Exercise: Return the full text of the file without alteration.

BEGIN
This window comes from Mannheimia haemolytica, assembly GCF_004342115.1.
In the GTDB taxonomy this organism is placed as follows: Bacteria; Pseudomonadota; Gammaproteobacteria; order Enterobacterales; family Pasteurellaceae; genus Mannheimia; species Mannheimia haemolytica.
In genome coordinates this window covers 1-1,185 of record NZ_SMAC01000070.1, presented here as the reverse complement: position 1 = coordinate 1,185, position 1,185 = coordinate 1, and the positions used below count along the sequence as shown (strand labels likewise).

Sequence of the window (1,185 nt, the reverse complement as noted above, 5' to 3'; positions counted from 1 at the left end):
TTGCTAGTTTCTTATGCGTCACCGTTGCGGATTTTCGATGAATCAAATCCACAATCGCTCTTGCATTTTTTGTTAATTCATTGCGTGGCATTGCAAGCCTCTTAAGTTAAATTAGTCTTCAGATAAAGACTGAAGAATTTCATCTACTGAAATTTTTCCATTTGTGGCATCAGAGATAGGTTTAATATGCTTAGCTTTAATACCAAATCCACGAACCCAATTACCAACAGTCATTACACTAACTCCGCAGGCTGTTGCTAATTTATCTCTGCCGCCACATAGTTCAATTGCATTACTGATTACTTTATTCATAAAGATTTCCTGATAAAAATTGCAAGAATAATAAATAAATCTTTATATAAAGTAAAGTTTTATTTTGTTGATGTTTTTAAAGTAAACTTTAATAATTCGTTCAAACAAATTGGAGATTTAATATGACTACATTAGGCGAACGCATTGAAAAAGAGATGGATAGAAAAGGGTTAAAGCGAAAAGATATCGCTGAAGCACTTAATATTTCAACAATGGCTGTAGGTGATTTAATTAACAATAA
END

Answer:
This window comes from Mannheimia haemolytica, assembly GCF_004342115.1.
In the GTDB taxonomy this organism is placed as follows: Bacteria; Pseudomonadota; Gammaproteobacteria; order Enterobacterales; family Pasteurellaceae; genus Mannheimia; species Mannheimia haemolytica.
In genome coordinates this window covers 1-1,185 of record NZ_SMAC01000070.1, presented here as the reverse complement: position 1 = coordinate 1,185, position 1,185 = coordinate 1, and the positions used below count along the sequence as shown (strand labels likewise).

Sequence of the window (1,185 nt, the reverse complement as noted above, 5' to 3'; positions counted from 1 at the left end):
TTGCTAGTTTCTTATGCGTCACCGTTGCGGATTTTCGATGAATCAAATCCACAATCGCTCTTGCATTTTTTGTTAATTCATTGCGTGGCATTGCAAGCCTCTTAAGTTAAATTAGTCTTCAGATAAAGACTGAAGAATTTCATCTACTGAAATTTTTCCATTTGTGGCATCAGAGATAGGTTTAATATGCTTAGCTTTAATACCAAATCCACGAACCCAATTACCAACAGTCATTACACTAACTCCGCAGGCTGTTGCTAATTTATCTCTGCCGCCACATAGTTCAATTGCATTACTGATTACTTTATTCATAAAGATTTCCTGATAAAAATTGCAAGAATAATAAATAAATCTTTATATAAAGTAAAGTTTTATTTTGTTGATGTTTTTAAAGTAAACTTTAATAATTCGTTCAAACAAATTGGAGATTTAATATGACTACATTAGGCGAACGCATTGAAAAAGAGATGGATAGAAAAGGGTTAAAGCGAAAAGATATCGCTGAAGCACTTAATATTTCAACAATGGCTGTAGGTGATTTAATTAACAATAA